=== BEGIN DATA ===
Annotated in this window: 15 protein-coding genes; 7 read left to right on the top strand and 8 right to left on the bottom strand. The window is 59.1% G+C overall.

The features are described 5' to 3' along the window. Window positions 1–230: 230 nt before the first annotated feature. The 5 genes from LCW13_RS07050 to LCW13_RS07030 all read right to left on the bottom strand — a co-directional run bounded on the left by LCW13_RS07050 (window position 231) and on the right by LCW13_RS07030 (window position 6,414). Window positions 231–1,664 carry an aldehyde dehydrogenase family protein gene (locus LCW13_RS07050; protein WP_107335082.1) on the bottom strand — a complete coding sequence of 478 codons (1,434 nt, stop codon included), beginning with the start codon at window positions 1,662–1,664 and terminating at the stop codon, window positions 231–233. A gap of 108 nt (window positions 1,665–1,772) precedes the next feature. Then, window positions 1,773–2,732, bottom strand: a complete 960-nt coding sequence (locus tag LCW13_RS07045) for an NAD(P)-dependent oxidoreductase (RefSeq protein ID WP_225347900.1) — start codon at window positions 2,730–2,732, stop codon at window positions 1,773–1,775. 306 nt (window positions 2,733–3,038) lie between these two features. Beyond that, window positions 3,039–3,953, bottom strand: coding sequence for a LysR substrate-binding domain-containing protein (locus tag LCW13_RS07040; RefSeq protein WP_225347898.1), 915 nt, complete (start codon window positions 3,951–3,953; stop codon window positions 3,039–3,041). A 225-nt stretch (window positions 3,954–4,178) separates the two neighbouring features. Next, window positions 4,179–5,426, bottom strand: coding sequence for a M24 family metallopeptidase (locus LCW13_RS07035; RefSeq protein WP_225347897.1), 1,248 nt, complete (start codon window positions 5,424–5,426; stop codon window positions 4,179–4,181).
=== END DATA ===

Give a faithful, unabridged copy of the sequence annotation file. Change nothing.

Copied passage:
Annotated in this window: 15 protein-coding genes; 7 read left to right on the top strand and 8 right to left on the bottom strand. The window is 59.1% G+C overall.

The features are described 5' to 3' along the window. Window positions 1–230: 230 nt before the first annotated feature. The 5 genes from LCW13_RS07050 to LCW13_RS07030 all read right to left on the bottom strand — a co-directional run bounded on the left by LCW13_RS07050 (window position 231) and on the right by LCW13_RS07030 (window position 6,414). Window positions 231–1,664 carry an aldehyde dehydrogenase family protein gene (locus LCW13_RS07050; protein WP_107335082.1) on the bottom strand — a complete coding sequence of 478 codons (1,434 nt, stop codon included), beginning with the start codon at window positions 1,662–1,664 and terminating at the stop codon, window positions 231–233. A gap of 108 nt (window positions 1,665–1,772) precedes the next feature. Then, window positions 1,773–2,732, bottom strand: a complete 960-nt coding sequence (locus tag LCW13_RS07045) for an NAD(P)-dependent oxidoreductase (RefSeq protein ID WP_225347900.1) — start codon at window positions 2,730–2,732, stop codon at window positions 1,773–1,775. 306 nt (window positions 2,733–3,038) lie between these two features. Beyond that, window positions 3,039–3,953, bottom strand: coding sequence for a LysR substrate-binding domain-containing protein (locus tag LCW13_RS07040; RefSeq protein WP_225347898.1), 915 nt, complete (start codon window positions 3,951–3,953; stop codon window positions 3,039–3,041). A 225-nt stretch (window positions 3,954–4,178) separates the two neighbouring features. Next, window positions 4,179–5,426, bottom strand: coding sequence for a M24 family metallopeptidase (locus LCW13_RS07035; RefSeq protein WP_225347897.1), 1,248 nt, complete (start codon window positions 5,424–5,426; stop codon window positions 4,179–4,181).